Greenland sharks have very long lifespans, are slow swimmers, and love swimming at very deep depths. In fact, one had never been photographed until 1995, and it took another 18 years before video footage was captured of one. Greenland sharks are massive creatures, growing up to 21 feet long and weighing as much as 2,100 pounds.
These massive creatures have very few predictors. These animals aren’t hunted for their meat because this species of shark is poisonous to humans if consumed. It releases a neurotoxin that can be harmful. Untreated Greenland shark meat contains high levels of trimethylamine oxide (TMAO), which breaks down into the poisonous trimethylamine (TMA) compound during digestion.
Oldest Living Marine Animals: Bowhead Whales
Bowhead whales are gargantuan, live very long lives, and have massive triangle-shaped heads that pierce through Arctic ice-like its water.
We tend to view high metabolism as a plus, but bowhead whales likely think differently. Since they live in frigid waters and maintain low body temps, their metabolism is glacial. The result is longer lives and less tissue damage.
As a result, bowheads live well into their hundreds. According to researchers, the current record holder lived for 211 years. Today, scientists believe a 150-year-old whale is probably whizzing through northern waters.
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A Posthumous Homage to Ming the 507-Year-Old Clam
Though he’s no longer with us, we’d be remiss not to mention Ming, the quahog clam who lived to 507 years old.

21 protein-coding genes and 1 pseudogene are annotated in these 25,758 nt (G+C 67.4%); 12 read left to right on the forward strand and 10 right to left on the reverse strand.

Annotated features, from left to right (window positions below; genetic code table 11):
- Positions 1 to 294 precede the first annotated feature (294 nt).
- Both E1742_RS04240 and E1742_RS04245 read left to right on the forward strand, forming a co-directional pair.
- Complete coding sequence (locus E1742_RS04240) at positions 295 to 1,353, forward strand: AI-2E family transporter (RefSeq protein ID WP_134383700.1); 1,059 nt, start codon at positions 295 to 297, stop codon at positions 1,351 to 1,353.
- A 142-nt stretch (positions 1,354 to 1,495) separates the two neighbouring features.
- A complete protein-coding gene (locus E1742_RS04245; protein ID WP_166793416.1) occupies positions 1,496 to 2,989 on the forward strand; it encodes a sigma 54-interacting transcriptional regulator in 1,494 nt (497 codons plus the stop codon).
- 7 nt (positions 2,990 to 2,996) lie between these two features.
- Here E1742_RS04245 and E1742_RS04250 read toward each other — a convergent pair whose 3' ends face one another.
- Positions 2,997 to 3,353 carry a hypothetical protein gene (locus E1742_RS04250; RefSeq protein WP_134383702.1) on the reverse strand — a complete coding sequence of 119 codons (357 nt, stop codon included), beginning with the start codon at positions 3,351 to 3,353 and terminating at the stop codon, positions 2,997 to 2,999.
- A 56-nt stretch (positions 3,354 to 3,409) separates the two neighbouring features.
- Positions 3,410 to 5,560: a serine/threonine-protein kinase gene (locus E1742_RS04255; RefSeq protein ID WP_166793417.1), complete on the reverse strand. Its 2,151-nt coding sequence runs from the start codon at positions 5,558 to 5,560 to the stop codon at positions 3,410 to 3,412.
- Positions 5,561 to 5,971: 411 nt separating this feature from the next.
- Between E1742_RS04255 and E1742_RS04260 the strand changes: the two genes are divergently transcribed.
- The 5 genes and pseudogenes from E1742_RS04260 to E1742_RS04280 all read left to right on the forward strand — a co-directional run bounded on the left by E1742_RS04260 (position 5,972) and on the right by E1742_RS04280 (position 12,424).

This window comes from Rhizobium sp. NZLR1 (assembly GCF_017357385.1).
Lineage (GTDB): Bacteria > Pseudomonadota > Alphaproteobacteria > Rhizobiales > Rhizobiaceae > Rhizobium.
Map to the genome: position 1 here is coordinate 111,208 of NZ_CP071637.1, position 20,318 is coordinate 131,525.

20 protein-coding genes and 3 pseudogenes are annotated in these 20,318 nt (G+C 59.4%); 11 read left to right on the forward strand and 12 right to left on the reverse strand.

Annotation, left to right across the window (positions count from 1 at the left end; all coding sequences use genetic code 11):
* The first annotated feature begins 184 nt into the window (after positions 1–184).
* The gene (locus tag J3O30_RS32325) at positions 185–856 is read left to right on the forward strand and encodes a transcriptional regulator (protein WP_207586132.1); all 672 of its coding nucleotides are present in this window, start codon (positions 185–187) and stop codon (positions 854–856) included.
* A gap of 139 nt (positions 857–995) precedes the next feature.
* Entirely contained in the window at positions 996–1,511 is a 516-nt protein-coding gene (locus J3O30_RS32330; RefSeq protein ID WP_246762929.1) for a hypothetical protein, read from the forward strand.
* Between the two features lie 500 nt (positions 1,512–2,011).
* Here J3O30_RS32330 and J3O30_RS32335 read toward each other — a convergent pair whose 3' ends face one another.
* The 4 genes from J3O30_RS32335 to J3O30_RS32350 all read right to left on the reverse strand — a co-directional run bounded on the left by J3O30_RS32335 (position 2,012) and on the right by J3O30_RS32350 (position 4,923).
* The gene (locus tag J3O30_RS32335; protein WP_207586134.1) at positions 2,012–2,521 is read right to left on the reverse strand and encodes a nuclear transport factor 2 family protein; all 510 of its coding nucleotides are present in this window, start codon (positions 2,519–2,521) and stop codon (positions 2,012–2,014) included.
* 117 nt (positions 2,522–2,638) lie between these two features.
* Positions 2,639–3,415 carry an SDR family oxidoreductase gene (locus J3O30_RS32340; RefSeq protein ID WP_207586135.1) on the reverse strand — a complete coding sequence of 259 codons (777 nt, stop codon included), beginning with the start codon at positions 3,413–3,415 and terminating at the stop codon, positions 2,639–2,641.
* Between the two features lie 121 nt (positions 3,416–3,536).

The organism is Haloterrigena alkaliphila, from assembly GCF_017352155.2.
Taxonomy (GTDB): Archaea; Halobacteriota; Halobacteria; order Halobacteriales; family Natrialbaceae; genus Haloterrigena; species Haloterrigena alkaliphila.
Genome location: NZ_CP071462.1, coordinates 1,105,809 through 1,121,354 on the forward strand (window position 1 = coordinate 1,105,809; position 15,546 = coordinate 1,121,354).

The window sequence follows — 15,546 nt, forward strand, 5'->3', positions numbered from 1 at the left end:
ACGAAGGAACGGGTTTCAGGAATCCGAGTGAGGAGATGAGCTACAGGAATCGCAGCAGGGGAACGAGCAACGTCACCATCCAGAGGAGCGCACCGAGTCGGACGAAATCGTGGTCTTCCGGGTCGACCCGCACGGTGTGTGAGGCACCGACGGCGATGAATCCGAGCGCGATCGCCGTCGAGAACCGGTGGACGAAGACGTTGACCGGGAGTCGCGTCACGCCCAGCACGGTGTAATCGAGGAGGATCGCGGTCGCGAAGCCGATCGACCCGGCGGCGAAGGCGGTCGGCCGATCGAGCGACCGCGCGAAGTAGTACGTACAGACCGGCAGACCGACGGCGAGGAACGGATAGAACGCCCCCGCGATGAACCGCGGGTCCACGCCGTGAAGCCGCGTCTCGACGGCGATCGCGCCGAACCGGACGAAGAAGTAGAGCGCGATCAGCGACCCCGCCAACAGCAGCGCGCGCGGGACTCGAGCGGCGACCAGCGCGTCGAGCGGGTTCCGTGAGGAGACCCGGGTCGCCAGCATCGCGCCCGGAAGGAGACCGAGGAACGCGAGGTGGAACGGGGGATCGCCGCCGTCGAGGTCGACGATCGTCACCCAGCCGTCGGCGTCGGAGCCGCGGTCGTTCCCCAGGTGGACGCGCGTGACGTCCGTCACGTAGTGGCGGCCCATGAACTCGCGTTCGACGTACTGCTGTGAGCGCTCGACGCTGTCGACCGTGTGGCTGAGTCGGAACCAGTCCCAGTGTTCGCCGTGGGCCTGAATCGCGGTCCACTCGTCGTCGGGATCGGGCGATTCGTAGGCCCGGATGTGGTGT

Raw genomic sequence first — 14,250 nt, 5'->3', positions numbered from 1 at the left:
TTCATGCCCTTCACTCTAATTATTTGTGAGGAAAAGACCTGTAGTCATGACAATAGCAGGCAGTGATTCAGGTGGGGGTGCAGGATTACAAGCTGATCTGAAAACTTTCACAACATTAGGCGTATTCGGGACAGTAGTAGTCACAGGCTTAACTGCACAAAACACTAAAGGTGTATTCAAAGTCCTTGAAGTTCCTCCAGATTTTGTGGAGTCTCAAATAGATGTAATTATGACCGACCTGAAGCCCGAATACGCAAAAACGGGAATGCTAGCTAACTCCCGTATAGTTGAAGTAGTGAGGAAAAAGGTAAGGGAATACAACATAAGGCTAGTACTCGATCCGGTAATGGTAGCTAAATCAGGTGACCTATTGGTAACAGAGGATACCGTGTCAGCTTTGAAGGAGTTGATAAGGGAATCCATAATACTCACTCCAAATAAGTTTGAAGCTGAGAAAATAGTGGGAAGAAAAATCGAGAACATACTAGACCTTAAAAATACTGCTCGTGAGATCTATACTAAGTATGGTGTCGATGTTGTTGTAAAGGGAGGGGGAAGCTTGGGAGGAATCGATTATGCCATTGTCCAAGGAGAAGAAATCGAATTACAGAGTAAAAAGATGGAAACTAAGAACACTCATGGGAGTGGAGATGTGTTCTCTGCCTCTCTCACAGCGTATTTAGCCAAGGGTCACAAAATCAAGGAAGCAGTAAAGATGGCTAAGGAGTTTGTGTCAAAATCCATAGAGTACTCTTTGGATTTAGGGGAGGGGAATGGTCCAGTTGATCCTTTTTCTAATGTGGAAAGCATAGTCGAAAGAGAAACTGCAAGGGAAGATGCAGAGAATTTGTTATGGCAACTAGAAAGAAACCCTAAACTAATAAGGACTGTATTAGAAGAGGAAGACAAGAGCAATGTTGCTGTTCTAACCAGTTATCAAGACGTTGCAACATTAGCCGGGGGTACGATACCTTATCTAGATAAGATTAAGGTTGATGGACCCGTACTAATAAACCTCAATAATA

Sadly, in 2006, marine biologists accidentally killed Ming by prying open his shell. For years, everyone thought he was 405, but a closer look revealed the truth: Ming was born in 1499, 260 years before humans discovered electricity!
And there it is our list of the oldest living animals on Earth.
Bonus: What is the Oldest Living Plant on Earth Today?
As you saw from our list of the oldest living animals, there are several senior citizens among Earth’s creatures that deserve our honor and respect. Let’s not forget that there are ancient trees that have graced our world with beauty and oxygen for more years than the oldest animals have roamed. You may think that the giant Sequoia would be the oldest tree in the world – but that honor goes to a grove of quaking aspens in Utah’s Fishlake National Forest. Pando is a massive clonal colony that appears to be a grove of individual trees but has one shared root system. As one tree in the colony dies – another is born to take its place. Scientists believe that Pando is the oldest living plant in the world at over 80,000 years old.
Summary of the Oldest Living Animals on Earth Today
|Ming the Clam
|507 years old (now deceased)
|272-512 years old
|Jonathan the Tortoise
|188 years old
|150 years old
|Wisdom the Laysan Albatross
|71 years old
|Kane Tanaka the Oldest Human
|117 years old
Which Animal has the Shortest Lifespan?
The mayfly has the shortest lifespan of any other animal – with only a brief 24 hours to live. Their only priority during this one fateful day is to mate – they don’t even have mouths to enjoy eating. This strategy works to preserve the species, however, because the mayfly is the oldest flying insect species still alive. Hopefully, the adult mayfly has happy memories of its larvae stage – when it swam and ate for about a year.
The photo featured at the top of this post is © FOTOGRIN/Shutterstock.com